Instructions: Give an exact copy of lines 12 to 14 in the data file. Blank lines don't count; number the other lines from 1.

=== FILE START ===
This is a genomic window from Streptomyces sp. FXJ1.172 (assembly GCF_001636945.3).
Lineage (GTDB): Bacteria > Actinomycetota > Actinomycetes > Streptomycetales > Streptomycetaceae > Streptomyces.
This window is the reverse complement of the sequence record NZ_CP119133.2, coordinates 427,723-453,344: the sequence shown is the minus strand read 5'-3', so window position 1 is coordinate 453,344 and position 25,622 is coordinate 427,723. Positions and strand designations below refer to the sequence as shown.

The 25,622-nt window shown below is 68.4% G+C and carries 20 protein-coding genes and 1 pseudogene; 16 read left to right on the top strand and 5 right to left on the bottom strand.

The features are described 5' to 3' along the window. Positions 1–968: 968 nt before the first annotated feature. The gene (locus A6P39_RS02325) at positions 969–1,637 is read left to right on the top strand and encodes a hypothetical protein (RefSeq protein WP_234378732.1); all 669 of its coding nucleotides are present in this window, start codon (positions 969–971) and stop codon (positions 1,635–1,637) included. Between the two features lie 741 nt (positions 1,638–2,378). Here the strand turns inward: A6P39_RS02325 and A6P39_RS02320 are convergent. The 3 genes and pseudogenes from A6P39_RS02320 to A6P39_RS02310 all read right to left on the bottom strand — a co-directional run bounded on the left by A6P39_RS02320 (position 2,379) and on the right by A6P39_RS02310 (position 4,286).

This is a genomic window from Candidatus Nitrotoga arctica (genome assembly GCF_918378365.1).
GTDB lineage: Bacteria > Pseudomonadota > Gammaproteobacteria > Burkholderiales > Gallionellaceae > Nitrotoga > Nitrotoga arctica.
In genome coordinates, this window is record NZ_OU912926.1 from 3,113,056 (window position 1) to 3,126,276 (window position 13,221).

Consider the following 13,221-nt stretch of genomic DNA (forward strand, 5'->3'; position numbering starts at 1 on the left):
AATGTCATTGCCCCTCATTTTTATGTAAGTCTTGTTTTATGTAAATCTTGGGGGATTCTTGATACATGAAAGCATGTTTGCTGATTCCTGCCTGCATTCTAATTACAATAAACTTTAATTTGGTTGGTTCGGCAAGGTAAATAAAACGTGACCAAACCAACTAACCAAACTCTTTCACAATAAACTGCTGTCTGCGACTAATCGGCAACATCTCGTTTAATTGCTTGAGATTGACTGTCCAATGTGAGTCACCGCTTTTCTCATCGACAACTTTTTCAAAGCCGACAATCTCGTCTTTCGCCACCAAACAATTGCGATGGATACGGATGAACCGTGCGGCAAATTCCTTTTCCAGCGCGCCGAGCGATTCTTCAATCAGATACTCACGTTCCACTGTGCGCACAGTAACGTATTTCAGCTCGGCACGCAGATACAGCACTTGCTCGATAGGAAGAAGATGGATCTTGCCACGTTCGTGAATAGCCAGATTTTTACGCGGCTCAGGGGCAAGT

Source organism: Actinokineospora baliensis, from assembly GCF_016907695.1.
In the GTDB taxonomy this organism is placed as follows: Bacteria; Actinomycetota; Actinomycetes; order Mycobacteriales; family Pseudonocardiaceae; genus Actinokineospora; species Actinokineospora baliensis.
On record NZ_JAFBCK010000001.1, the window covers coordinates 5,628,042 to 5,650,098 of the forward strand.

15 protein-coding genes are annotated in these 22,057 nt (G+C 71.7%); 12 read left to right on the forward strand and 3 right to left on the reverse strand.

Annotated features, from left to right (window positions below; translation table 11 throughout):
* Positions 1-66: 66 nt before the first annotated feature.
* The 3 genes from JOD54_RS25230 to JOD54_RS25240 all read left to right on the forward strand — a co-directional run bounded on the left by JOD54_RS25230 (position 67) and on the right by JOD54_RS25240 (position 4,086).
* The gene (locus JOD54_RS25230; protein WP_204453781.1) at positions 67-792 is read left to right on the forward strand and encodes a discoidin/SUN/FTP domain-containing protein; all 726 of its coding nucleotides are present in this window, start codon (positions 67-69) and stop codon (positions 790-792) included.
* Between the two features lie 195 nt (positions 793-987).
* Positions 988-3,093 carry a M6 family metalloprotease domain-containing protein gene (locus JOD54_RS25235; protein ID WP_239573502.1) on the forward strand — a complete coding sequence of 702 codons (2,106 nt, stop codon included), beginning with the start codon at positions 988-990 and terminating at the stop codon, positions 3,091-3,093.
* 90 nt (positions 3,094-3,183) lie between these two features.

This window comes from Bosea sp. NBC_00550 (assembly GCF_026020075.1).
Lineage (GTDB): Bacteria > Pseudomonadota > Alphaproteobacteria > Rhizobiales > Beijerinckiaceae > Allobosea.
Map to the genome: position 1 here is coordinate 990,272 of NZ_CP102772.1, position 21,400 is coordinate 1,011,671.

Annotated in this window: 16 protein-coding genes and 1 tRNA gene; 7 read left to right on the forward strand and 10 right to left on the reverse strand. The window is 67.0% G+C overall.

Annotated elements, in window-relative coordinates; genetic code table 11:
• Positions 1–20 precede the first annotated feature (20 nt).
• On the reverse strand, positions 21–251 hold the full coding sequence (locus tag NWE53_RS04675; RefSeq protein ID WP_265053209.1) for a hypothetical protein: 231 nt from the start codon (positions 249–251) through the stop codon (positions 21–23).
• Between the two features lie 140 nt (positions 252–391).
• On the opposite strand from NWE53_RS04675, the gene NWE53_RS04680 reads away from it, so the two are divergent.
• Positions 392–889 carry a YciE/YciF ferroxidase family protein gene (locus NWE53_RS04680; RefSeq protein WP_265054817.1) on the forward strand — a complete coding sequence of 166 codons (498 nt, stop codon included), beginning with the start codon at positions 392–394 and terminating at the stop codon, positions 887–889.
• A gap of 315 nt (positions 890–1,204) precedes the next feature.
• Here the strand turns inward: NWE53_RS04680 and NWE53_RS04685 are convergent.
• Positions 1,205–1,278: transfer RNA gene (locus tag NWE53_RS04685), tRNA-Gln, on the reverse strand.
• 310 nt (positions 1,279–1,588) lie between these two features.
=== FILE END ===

In the GTDB taxonomy this organism is placed as follows: Bacteria; Actinomycetota; Actinomycetes; order Mycobacteriales; family Pseudonocardiaceae; genus Actinokineospora; species Actinokineospora baliensis.
On record NZ_JAFBCK010000001.1, the window covers coordinates 5,628,042 to 5,650,098 of the forward strand.

15 protein-coding genes are annotated in these 22,057 nt (G+C 71.7%); 12 read left to right on the forward strand and 3 right to left on the reverse strand.